December 2, 1997 in Features

Networks Looking Back As New Millennium Approaches

The Hollywood Reporter
 

Get ready for millennium fever.

As the 20th century draws to a close, broadcast and cable networks will be offering viewers dozens of hours to reminisce on the past hundred, in some cases thousand, years.

The most ambitious project will be unveiled next week by ABC, which under the title “The Century” is presenting six two-hour documentary programs on the broadcast network and 15 hours on cable - most likely the History Channel - and a companion book published by Doubleday.

CBS will air a series of programs produced in conjunction with Time magazine that will identify the 100 most important people of the century based on a survey of historians.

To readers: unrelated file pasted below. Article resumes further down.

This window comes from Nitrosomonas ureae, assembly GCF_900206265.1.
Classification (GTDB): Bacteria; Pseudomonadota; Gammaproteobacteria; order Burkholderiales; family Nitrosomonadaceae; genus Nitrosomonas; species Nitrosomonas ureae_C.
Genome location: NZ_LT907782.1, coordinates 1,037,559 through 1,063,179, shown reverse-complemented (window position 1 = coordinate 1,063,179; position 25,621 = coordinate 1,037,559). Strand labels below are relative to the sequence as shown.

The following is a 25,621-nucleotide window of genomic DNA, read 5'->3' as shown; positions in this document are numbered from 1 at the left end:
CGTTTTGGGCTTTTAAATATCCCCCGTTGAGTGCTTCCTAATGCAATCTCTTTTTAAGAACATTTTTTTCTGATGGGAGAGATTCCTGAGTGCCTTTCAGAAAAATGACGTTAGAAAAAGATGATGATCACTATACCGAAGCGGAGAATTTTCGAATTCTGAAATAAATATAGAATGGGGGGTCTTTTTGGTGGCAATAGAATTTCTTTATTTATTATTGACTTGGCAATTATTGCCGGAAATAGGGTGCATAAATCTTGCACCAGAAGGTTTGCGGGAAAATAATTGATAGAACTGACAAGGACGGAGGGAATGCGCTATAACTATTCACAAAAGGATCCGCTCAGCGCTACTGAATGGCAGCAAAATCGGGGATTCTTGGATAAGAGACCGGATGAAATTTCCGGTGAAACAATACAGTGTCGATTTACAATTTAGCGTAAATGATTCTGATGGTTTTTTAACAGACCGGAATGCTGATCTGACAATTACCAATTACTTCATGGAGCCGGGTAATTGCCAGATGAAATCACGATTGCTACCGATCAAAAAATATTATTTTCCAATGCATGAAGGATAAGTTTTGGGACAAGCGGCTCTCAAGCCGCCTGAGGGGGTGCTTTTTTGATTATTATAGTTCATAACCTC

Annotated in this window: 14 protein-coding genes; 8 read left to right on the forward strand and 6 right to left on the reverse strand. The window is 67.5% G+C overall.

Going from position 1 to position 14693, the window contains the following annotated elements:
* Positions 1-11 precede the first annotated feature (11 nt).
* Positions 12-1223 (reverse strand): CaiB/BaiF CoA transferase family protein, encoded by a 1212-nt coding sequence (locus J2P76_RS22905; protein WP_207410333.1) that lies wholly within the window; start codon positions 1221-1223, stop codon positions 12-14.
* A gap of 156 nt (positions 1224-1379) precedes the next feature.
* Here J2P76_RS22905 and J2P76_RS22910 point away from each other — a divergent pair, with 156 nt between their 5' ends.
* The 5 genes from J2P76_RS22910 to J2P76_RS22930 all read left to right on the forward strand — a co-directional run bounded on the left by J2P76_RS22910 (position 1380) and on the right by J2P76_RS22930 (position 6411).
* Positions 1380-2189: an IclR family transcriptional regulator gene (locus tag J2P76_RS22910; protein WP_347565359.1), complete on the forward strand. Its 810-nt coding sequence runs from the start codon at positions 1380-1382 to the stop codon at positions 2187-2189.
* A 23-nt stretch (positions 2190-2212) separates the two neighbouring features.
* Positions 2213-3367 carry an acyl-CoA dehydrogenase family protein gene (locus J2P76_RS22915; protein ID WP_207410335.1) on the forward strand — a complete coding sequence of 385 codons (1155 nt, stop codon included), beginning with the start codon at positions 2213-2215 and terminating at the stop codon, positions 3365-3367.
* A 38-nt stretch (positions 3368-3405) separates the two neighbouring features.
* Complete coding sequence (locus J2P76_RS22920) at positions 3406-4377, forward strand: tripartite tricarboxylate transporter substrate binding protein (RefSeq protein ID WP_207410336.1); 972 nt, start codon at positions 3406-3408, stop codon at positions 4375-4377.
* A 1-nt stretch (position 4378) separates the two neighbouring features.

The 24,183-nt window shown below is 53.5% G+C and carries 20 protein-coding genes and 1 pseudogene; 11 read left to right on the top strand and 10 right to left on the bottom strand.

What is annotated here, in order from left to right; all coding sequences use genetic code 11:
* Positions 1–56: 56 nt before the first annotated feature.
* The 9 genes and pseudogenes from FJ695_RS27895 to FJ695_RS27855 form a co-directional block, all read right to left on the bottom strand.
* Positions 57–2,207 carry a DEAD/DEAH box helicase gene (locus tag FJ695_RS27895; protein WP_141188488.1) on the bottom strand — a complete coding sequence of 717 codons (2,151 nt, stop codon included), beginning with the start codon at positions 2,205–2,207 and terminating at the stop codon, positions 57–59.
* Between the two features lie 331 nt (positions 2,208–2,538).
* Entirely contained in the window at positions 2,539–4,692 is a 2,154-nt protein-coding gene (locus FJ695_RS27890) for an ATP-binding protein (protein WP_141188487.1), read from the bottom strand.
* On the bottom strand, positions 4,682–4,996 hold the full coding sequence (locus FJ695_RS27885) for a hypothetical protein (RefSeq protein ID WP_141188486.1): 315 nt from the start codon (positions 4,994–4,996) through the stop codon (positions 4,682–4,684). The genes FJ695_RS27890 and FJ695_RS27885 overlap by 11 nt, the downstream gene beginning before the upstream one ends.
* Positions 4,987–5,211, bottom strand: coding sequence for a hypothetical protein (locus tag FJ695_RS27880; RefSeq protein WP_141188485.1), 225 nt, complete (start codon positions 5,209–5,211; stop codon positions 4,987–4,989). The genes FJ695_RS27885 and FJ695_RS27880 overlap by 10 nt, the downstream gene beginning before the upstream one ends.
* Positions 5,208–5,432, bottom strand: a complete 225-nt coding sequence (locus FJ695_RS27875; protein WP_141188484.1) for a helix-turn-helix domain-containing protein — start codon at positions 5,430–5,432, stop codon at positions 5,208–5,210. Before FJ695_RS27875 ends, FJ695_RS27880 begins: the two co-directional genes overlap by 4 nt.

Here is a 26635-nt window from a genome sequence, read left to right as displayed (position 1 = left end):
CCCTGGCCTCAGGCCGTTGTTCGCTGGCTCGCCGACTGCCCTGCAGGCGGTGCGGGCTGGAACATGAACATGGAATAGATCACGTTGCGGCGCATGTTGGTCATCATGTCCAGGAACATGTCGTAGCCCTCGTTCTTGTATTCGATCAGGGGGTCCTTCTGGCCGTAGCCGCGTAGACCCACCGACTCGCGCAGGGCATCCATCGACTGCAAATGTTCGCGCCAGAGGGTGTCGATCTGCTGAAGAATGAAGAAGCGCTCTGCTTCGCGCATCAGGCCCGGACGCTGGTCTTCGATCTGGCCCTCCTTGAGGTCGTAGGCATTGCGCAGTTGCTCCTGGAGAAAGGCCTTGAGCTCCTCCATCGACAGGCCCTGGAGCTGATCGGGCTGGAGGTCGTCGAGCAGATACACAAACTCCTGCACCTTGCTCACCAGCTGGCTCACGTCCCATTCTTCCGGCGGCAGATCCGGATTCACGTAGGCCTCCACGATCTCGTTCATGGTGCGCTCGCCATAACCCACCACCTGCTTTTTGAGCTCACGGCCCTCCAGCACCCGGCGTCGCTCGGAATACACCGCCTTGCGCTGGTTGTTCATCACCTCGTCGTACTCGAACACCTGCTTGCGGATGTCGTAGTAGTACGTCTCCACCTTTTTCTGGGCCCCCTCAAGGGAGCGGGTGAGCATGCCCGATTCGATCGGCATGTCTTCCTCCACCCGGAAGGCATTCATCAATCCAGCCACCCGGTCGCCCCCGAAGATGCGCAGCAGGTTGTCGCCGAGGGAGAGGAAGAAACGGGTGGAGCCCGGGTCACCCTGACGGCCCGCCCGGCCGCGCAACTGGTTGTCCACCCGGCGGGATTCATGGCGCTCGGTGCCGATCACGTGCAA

Cable network ESPN is offering “SportsCentury,” which includes 49 programs reviewing the top 50 athletes of the 20th century, and “SportsCenters of the Decade,” which will review the events of each decade in the style of the network’s signature program, “SportsCenter.”

NBC is counting down to the new century with “Millennium Moments,” sponsored vignettes that will make use of the network’s archives. It will also include segments on historic events since 1000 A.D.

CNN’s project will also focus on the history of the past 1,000 years with “Millennium.” The 10-hour program, scheduled to air on CNN in 1999, will be based on the book by Felipe Fernandez-Armesto.

The programs are expected to appeal to advertisers looking for long-term prestigious platforms to present their messages.

But with more millennium projects likely to surface as 2000 draws closer, some television and advertising executives are wondering how much is too much.

“There’s going to be a lot of this kind of stuff all over the place,” said Bill Cella, executive vice president in charge of broadcast and programming for ad agency McCann-Erickson. “I’m concerned about millennium overkill.”


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